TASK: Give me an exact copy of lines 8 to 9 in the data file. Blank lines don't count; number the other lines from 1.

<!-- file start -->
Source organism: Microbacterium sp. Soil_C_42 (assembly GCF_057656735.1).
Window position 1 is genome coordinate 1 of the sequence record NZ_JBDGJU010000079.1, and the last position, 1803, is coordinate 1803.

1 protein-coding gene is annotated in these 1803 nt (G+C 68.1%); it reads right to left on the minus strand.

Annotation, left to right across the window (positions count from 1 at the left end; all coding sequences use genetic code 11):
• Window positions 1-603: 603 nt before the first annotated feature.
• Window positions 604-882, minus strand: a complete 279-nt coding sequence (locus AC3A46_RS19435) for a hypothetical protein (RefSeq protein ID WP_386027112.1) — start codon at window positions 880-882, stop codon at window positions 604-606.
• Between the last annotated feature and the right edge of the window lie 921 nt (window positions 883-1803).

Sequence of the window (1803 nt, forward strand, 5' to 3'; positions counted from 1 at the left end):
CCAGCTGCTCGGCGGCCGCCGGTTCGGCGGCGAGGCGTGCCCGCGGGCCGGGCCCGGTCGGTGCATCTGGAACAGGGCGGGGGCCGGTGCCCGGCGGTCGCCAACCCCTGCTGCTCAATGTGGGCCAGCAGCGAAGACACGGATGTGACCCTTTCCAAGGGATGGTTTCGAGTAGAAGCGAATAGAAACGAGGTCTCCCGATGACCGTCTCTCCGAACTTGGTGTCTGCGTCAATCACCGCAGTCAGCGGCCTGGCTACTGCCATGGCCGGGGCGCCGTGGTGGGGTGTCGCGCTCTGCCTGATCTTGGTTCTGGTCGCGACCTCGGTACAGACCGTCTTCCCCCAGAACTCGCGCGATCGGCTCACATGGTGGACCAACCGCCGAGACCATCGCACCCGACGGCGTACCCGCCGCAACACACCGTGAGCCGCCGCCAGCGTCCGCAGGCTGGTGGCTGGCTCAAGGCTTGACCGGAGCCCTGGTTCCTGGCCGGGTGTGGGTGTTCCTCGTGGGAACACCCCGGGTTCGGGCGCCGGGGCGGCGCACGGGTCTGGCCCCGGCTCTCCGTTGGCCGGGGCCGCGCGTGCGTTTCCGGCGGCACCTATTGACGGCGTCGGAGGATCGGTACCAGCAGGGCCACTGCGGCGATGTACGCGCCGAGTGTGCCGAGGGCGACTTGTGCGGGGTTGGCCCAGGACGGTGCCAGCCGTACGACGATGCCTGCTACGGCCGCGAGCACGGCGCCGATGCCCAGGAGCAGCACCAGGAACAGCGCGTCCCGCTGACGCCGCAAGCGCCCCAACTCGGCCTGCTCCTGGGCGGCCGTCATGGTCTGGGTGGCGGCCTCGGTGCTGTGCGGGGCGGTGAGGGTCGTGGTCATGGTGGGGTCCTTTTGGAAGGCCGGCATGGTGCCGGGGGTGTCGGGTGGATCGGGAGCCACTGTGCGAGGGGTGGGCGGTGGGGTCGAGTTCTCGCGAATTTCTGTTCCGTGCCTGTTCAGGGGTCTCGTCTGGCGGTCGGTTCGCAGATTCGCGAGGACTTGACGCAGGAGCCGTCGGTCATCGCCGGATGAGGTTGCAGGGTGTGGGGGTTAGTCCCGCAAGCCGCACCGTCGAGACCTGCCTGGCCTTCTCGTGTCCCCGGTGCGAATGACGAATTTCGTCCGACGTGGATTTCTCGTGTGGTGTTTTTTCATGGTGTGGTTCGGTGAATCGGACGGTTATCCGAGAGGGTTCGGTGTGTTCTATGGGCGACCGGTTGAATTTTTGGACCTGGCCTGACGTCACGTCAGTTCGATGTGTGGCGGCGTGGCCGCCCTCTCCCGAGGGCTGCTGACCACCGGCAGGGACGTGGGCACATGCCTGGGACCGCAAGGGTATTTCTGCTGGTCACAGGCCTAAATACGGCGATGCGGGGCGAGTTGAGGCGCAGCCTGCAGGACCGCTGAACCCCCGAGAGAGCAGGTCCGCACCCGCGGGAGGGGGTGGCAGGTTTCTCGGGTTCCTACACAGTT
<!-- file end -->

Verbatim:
Sequence of the window (1803 nt, forward strand, 5' to 3'; positions counted from 1 at the left end):
CCAGCTGCTCGGCGGCCGCCGGTTCGGCGGCGAGGCGTGCCCGCGGGCCGGGCCCGGTCGGTGCATCTGGAACAGGGCGGGGGCCGGTGCCCGGCGGTCGCCAACCCCTGCTGCTCAATGTGGGCCAGCAGCGAAGACACGGATGTGACCCTTTCCAAGGGATGGTTTCGAGTAGAAGCGAATAGAAACGAGGTCTCCCGATGACCGTCTCTCCGAACTTGGTGTCTGCGTCAATCACCGCAGTCAGCGGCCTGGCTACTGCCATGGCCGGGGCGCCGTGGTGGGGTGTCGCGCTCTGCCTGATCTTGGTTCTGGTCGCGACCTCGGTACAGACCGTCTTCCCCCAGAACTCGCGCGATCGGCTCACATGGTGGACCAACCGCCGAGACCATCGCACCCGACGGCGTACCCGCCGCAACACACCGTGAGCCGCCGCCAGCGTCCGCAGGCTGGTGGCTGGCTCAAGGCTTGACCGGAGCCCTGGTTCCTGGCCGGGTGTGGGTGTTCCTCGTGGGAACACCCCGGGTTCGGGCGCCGGGGCGGCGCACGGGTCTGGCCCCGGCTCTCCGTTGGCCGGGGCCGCGCGTGCGTTTCCGGCGGCACCTATTGACGGCGTCGGAGGATCGGTACCAGCAGGGCCACTGCGGCGATGTACGCGCCGAGTGTGCCGAGGGCGACTTGTGCGGGGTTGGCCCAGGACGGTGCCAGCCGTACGACGATGCCTGCTACGGCCGCGAGCACGGCGCCGATGCCCAGGAGCAGCACCAGGAACAGCGCGTCCCGCTGACGCCGCAAGCGCCCCAACTCGGCCTGCTCCTGGGCGGCCGTCATGGTCTGGGTGGCGGCCTCGGTGCTGTGCGGGGCGGTGAGGGTCGTGGTCATGGTGGGGTCCTTTTGGAAGGCCGGCATGGTGCCGGGGGTGTCGGGTGGATCGGGAGCCACTGTGCGAGGGGTGGGCGGTGGGGTCGAGTTCTCGCGAATTTCTGTTCCGTGCCTGTTCAGGGGTCTCGTCTGGCGGTCGGTTCGCAGATTCGCGAGGACTTGACGCAGGAGCCGTCGGTCATCGCCGGATGAGGTTGCAGGGTGTGGGGGTTAGTCCCGCAAGCCGCACCGTCGAGACCTGCCTGGCCTTCTCGTGTCCCCGGTGCGAATGACGAATTTCGTCCGACGTGGATTTCTCGTGTGGTGTTTTTTCATGGTGTGGTTCGGTGAATCGGACGGTTATCCGAGAGGGTTCGGTGTGTTCTATGGGCGACCGGTTGAATTTTTGGACCTGGCCTGACGTCACGTCAGTTCGATGTGTGGCGGCGTGGCCGCCCTCTCCCGAGGGCTGCTGACCACCGGCAGGGACGTGGGCACATGCCTGGGACCGCAAGGGTATTTCTGCTGGTCACAGGCCTAAATACGGCGATGCGGGGCGAGTTGAGGCGCAGCCTGCAGGACCGCTGAACCCCCGAGAGAGCAGGTCCGCACCCGCGGGAGGGGGTGGCAGGTTTCTCGGGTTCCTACACAGTT